The President who is accompanied by first lady Tandiwe and Finance Minister Situmbeko Musokotwane is also scheduled to commission some government projects./qfm

President Rupiah Banda will this week launch the construction of the 97 billion kwacha Chipata – Lundazi road in the Eastern province.

This will be during his five day tour of the province.

The President who is expected in the province, Wednesday will travel to Lumezi Constituency in Lundazi District where he will flag-off the repairing and tarring of the road.

President Banda is also expected to officially open the newly constructed Protea Hotel in Chipata before proceeding to Sinda, where he will inspect some infrastructure projects which include a new bridge.

This is contained in a statement released to ZNBC news in LUSAKA, Monday by the President’s Special Assistant for Press and Public Relations, Dickson Jere.

Mr Jere says the projects highlight President Banda’s commitment to building a better future for Zambia, by establishing security, stability and prosperity for all Zambians.

He said the President has worked successfully to create strong foundations on which to build tomorrow’s Zambia.

Mr Jere said the President will also hold a public meeting where he will deliver his message of peace and unity ahead of the General Elections later this year.

While in Eastern Province, President Banda will also join his family members in unveiling a tombstone of his late mother, Mrs. Sera Banda, who is buried at his farm in Chipata.

President Banda will be accompanied to Eastern Province by Finance and National Planning Minister Situmbeko Musokotwane and other Senior Government Officials.

Since coming into office in November 2008, President Banda’s Government has constructed and rehabilitated several kilometres of roads and built 87 new bridges.

By NANCY MWAPE

GOVERNMENT is concerned with the high poverty levels in Zambia and low per capita incomes despite significant strides made in growing the economy over the last decade.

Situmbeko

Minister of Finance and National Planning Situmbeko Musokotwane said in the past few years, the economy has been transformed with the private sector playing a significant role, gross domestic product growth being high and sustained at above five percent since 2003.

Dr Musokotwane said Government has managed to contain fiscal deficit to sustainable levels while inflation has reduced to single digits.
The minister said this in a speech read on his behalf by Finance and National Planning permanent secretary Anthony Undi at a Public Expenditure Review workshop organised by the World Bank in partnership with the Economics Association of Zambia and Caritas Zambia.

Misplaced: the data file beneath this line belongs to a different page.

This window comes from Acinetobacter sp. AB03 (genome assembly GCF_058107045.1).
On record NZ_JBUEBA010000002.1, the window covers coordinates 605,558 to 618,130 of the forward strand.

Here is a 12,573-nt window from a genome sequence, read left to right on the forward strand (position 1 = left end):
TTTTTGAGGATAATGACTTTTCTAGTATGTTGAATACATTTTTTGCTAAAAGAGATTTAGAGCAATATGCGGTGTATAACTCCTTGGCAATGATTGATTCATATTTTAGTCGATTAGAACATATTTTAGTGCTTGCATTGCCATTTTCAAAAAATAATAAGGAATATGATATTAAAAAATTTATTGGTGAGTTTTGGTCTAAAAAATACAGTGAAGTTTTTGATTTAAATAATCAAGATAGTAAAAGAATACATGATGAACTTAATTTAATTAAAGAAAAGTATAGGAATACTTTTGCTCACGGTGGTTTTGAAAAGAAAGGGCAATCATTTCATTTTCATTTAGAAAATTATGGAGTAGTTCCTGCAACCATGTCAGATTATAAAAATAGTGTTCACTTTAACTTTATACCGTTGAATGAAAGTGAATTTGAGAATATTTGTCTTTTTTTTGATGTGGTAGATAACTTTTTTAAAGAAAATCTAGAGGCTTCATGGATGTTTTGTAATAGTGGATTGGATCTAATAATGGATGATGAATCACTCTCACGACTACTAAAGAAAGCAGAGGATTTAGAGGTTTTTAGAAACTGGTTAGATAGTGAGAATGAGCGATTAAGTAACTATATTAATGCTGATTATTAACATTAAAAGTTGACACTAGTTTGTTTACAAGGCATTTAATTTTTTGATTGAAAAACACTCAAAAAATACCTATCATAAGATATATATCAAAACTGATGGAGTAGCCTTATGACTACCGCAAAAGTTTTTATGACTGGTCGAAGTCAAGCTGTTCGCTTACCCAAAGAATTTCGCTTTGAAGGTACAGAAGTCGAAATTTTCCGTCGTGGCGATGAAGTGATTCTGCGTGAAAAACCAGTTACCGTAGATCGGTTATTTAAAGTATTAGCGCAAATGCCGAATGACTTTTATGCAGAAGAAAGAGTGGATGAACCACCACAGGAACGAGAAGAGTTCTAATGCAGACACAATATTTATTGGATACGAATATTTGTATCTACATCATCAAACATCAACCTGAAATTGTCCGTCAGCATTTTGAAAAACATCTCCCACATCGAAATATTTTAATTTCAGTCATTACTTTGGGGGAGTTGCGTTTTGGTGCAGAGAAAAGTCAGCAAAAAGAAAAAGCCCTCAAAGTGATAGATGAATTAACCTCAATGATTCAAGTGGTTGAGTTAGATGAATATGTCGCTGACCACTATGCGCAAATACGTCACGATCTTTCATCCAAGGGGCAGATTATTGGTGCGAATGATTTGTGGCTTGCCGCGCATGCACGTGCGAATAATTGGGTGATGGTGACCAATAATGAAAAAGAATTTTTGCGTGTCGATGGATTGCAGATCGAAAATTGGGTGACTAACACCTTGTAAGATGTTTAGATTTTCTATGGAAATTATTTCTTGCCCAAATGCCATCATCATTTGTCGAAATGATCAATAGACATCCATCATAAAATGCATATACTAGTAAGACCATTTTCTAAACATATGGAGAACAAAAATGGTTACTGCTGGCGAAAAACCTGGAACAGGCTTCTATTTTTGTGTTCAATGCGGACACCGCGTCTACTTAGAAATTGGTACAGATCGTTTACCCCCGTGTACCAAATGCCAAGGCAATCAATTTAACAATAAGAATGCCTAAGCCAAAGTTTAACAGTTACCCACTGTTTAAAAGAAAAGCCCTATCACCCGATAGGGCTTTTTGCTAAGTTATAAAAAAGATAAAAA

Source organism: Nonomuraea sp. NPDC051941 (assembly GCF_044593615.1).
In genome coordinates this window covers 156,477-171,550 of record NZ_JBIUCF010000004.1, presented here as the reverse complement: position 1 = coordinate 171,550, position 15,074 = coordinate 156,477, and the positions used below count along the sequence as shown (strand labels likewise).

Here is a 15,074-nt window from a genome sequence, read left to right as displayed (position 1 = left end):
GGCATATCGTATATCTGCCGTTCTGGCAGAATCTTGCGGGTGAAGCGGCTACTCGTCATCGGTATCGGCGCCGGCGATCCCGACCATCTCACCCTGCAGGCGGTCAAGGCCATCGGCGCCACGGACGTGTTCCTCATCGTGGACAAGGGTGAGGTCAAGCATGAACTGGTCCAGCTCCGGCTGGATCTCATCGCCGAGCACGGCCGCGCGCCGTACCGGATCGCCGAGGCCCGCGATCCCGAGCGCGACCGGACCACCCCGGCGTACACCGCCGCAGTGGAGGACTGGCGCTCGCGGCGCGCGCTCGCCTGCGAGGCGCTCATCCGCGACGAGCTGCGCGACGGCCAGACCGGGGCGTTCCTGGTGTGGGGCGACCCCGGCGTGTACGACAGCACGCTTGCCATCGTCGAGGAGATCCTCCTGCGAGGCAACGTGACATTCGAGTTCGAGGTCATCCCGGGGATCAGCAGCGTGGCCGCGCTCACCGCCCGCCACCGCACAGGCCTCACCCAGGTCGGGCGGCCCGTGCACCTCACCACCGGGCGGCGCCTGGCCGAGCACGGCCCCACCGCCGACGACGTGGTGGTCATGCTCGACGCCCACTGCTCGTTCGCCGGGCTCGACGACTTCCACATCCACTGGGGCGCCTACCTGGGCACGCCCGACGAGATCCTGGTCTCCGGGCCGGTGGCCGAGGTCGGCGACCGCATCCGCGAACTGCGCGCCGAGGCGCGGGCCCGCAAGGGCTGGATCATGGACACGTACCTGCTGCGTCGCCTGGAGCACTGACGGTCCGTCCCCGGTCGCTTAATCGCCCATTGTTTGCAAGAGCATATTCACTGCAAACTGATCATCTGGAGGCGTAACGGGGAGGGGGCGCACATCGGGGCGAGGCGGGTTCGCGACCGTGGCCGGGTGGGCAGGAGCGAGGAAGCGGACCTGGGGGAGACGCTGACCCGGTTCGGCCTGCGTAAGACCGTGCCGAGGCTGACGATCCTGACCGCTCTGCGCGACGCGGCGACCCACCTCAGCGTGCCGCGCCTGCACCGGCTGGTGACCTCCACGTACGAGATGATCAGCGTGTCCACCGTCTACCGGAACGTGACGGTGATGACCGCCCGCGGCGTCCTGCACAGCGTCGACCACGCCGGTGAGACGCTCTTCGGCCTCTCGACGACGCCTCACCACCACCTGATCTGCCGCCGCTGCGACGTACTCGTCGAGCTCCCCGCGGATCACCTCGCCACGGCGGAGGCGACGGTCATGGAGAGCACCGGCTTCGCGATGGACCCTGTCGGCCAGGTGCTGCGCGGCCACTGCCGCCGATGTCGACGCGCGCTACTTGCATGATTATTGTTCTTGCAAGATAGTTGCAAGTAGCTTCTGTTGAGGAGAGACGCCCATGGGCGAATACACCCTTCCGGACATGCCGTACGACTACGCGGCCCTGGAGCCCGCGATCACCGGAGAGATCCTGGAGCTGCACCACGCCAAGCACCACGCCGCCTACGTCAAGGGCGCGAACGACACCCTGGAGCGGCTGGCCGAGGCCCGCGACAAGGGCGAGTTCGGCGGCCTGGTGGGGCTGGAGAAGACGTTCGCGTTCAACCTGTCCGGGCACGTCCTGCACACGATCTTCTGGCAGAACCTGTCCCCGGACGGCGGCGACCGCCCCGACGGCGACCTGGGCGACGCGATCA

Dr Musokotwane said Government focus is to improve the living conditions of the majority Zambians, especially those living in rural areas.

“Government recognises that despite the achievements that have been scored, challenges remain. Although poverty is now lower than it was a decade ago, it is still high. Rural poverty has not receded with many of the rural communities living in extreme poverty,” he said.

He said Government has stepped up efforts to accelerate investments in infrastructure and social sectors such as roads, schools, hospitals, clinics, agriculture, energy and water.

Dr Musokotwane said despite all the positive developments, it is legitimate to ask whether the country has maximised benefits out of the available resources and whether public spending has resulted in improved quality of services especially for the majority rural poor.

Speaking at the same function, World Bank senior economist Julio Revilla said Zambia has made strides in macro economics based on adequate economic policies and not just copper mining.
Mr Revilla said structure reforms as well as fiscal monetary and exchange policies have resulted in a stable macroeconomic environment of low inflation.
He, however, noted that Zambia remains too dependent on copper exports and increasing revenue remains a challenge.

“Despite fast growth, Government spending remains constrained by resources. It will be difficult to increase revenues in the next five years and this remains a challenge,” he said.

Mr Revilla said budget execution has improved with spending directed towards education, roads, health and agriculture but poverty and inequality has not reduced.

“Poverty reduction is a difficult goal to achieve through budgets on an annual basis but Government must identify programmes that have an impact on reducing poverty,” he said.